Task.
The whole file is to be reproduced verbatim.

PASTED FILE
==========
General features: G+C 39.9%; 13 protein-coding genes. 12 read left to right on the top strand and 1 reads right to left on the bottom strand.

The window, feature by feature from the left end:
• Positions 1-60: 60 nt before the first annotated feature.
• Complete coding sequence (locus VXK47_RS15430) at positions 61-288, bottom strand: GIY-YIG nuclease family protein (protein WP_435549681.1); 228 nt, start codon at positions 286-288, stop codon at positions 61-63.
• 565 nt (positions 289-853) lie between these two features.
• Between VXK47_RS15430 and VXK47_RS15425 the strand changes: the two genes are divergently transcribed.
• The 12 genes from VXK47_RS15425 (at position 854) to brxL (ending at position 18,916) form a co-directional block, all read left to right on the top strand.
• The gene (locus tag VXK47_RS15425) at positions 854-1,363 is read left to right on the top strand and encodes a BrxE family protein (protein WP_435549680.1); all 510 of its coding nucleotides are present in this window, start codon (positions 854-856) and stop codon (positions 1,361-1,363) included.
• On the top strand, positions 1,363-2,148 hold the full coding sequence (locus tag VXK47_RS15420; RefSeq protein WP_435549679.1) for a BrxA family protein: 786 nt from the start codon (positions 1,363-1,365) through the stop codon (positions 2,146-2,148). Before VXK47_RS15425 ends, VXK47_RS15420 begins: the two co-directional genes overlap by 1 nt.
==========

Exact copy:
General features: G+C 39.9%; 13 protein-coding genes. 12 read left to right on the top strand and 1 reads right to left on the bottom strand.

The window, feature by feature from the left end:
• Positions 1-60: 60 nt before the first annotated feature.
• Complete coding sequence (locus VXK47_RS15430) at positions 61-288, bottom strand: GIY-YIG nuclease family protein (protein WP_435549681.1); 228 nt, start codon at positions 286-288, stop codon at positions 61-63.
• 565 nt (positions 289-853) lie between these two features.
• Between VXK47_RS15430 and VXK47_RS15425 the strand changes: the two genes are divergently transcribed.
• The 12 genes from VXK47_RS15425 (at position 854) to brxL (ending at position 18,916) form a co-directional block, all read left to right on the top strand.
• The gene (locus tag VXK47_RS15425) at positions 854-1,363 is read left to right on the top strand and encodes a BrxE family protein (protein WP_435549680.1); all 510 of its coding nucleotides are present in this window, start codon (positions 854-856) and stop codon (positions 1,361-1,363) included.
• On the top strand, positions 1,363-2,148 hold the full coding sequence (locus tag VXK47_RS15420; RefSeq protein WP_435549679.1) for a BrxA family protein: 786 nt from the start codon (positions 1,363-1,365) through the stop codon (positions 2,146-2,148). Before VXK47_RS15425 ends, VXK47_RS15420 begins: the two co-directional genes overlap by 1 nt.